You are here

China's new low-sulphur fuel oil contract jumps in debut trade

Shanghai

CHINA'S new low-sulphur fuel oil (LSFO) futures contract made strong gains in its debut trade on Monday, rising as much as 16.7 per cent on the Shanghai International Energy Exchange (INE).

The front-month January contract, with a listing price of 2,368 yuan per tonne, later pared gains to close 9.8 per cent higher at 2,599 yuan per tonne at the close of afternoon trade.

The contract saw open interest of 24,859 lots and trading volumes of 130,439 lots.

The launch of the contract with sulphur content lower than 0.5 per cent comes after an International Maritime Organization (IMO) ruling which bans ships from using high sulphur content fuel oil this year unless equipped with exhaust scrubbers.

The contract could help boost China's ambition to build a regional bunkering hub in its port of Zhoushan to vie for the multi-billion dollar ship fuel market dominated by Singapore.

Prices for LSFO futures jumped as the market felt its listing price, set by the Shanghai exchange, was undervalued and came below Zhoushan's spot prices and Singapore's 0.5 per cent marine fuel prices, said Jin Xiao, chief analyst for energy and petrochemicals at Orient Futures research unit.

"Considering that the long-term curve of Singapore's low-sulphur is in a contango structure, we think it is more reasonable for LSFO prices to have a premium to Zhoushan spot prices," he said.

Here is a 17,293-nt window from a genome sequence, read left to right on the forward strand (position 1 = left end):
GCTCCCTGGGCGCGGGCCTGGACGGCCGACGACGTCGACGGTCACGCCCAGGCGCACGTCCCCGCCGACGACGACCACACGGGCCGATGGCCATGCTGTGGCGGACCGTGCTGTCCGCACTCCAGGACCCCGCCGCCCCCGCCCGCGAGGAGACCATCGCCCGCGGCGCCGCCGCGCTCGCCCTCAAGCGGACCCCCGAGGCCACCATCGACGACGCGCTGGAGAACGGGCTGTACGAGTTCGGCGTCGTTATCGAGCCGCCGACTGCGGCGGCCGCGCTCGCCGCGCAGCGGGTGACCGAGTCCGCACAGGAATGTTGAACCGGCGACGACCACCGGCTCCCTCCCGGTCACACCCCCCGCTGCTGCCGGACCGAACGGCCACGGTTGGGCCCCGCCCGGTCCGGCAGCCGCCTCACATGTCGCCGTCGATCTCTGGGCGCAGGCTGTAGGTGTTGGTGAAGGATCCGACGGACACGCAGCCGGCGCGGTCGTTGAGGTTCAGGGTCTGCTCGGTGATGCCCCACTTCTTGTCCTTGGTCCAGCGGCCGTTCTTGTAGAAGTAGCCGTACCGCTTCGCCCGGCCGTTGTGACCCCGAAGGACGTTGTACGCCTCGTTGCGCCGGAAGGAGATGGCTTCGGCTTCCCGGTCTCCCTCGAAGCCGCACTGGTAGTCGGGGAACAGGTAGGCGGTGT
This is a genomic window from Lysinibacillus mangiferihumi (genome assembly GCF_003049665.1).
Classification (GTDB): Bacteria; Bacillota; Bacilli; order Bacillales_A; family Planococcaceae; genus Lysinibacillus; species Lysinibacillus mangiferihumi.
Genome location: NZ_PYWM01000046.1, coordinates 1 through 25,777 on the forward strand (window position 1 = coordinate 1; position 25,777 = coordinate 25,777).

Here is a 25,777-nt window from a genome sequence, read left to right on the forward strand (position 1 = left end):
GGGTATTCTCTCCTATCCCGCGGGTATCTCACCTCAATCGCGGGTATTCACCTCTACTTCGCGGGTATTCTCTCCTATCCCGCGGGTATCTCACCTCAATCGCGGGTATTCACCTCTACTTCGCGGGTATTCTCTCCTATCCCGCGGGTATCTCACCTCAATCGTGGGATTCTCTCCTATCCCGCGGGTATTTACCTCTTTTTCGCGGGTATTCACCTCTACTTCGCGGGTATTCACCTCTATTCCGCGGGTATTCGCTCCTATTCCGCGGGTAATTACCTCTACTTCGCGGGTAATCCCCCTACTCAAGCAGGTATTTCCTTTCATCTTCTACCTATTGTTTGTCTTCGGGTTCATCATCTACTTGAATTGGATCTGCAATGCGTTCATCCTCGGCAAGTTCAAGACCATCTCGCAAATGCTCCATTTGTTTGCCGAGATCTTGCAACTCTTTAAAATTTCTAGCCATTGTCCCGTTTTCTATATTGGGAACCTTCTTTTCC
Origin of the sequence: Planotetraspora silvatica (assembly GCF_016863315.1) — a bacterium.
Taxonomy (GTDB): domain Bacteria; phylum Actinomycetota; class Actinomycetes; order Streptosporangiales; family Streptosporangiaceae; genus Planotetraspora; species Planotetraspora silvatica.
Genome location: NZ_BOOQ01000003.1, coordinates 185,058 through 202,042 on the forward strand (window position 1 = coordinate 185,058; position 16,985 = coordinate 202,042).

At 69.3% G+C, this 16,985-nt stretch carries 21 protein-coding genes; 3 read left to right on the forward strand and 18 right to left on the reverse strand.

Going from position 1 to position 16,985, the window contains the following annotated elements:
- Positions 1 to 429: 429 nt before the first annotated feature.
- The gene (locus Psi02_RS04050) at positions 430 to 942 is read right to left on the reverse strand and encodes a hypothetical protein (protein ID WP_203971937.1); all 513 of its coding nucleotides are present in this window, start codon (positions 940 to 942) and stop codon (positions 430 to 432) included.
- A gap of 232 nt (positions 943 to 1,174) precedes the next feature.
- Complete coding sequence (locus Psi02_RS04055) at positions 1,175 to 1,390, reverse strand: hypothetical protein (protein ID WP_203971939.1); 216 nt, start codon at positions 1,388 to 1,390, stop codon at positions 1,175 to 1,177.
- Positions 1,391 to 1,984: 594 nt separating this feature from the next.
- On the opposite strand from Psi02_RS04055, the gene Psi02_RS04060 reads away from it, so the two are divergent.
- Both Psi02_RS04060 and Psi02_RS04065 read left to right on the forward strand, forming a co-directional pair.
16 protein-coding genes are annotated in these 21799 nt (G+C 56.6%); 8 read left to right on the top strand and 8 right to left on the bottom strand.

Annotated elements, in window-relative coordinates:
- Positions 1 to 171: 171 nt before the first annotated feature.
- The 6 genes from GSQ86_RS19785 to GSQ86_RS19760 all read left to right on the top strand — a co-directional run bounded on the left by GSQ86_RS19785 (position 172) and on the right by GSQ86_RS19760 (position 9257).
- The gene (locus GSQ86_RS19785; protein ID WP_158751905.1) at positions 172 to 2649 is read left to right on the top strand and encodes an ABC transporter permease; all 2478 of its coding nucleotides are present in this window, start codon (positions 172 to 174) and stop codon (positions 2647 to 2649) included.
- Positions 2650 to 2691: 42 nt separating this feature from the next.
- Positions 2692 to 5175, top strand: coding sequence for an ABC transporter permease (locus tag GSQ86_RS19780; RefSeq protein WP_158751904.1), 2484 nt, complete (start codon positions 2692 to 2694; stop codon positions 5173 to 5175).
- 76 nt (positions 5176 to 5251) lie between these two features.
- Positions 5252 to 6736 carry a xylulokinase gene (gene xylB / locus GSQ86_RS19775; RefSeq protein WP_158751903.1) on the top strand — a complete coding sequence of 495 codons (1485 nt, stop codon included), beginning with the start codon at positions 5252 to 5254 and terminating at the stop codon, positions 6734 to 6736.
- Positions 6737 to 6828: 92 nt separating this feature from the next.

Contango is a situation where the futures price of a commodity is higher than the spot price.

Open to international investors, the LSFO contract is China's fifth internationalised contract following the opening up of crude oil, TSR 20 rubber, iron ore and purified terephthalic acid futures to foreign participants.

"LSFO prices will see limited declines mainly due to the fact that the most serious impact of the coronavirus epidemic on the economy has ended, demand will gradually recover," Mr Jin added.

A Shanghai-based trader who traded the contract said LSFO's prices would depend on the demand and supply of the marine fuel. "In the short term, it will depend on crude oil, which is expected to trend slightly higher."

Separately, an official with state major PetroChina said on Monday that Chinese refiners have the capacity to produce 18.1 million tonnes of LSFO this year, which would make the country self-sufficient in the new shipping fuel.

China has been striving to reduce its reliance on bunker fuel imports and is aiming to create its own marine fuel hub to supply northern Asia. About 20 refineries, mostly under state-run Sinopec Corp, PetroChina, CNOOC and Sinochem, installed equipment to produce 0.5 per cent sulfur fuel that meets IMO rules.

China will be able to produce 22.6 million tonnes of the IMO-compliant fuel in 2021, rising to 29.6 million tonnes in 2022, Zhang Tong, a vice-president of PetroChina International said at the debut of the LSFO futures contract on the INE. Mr Zhang said that if China fully releases the production capacity, the country would be self-sufficient in supplying its bonded marine fuel market, which serves international shipping, estimated at about 12 million tonnes a year.

Before 2020, China imported almost all its bonded bunker supplies of high sulfur fuel oil from regional exporters such as Singapore and South Korea. REUTERS

BT is now on Telegram!

For daily updates on weekdays and specially selected content for the weekend. Subscribe to t.me/BizTimes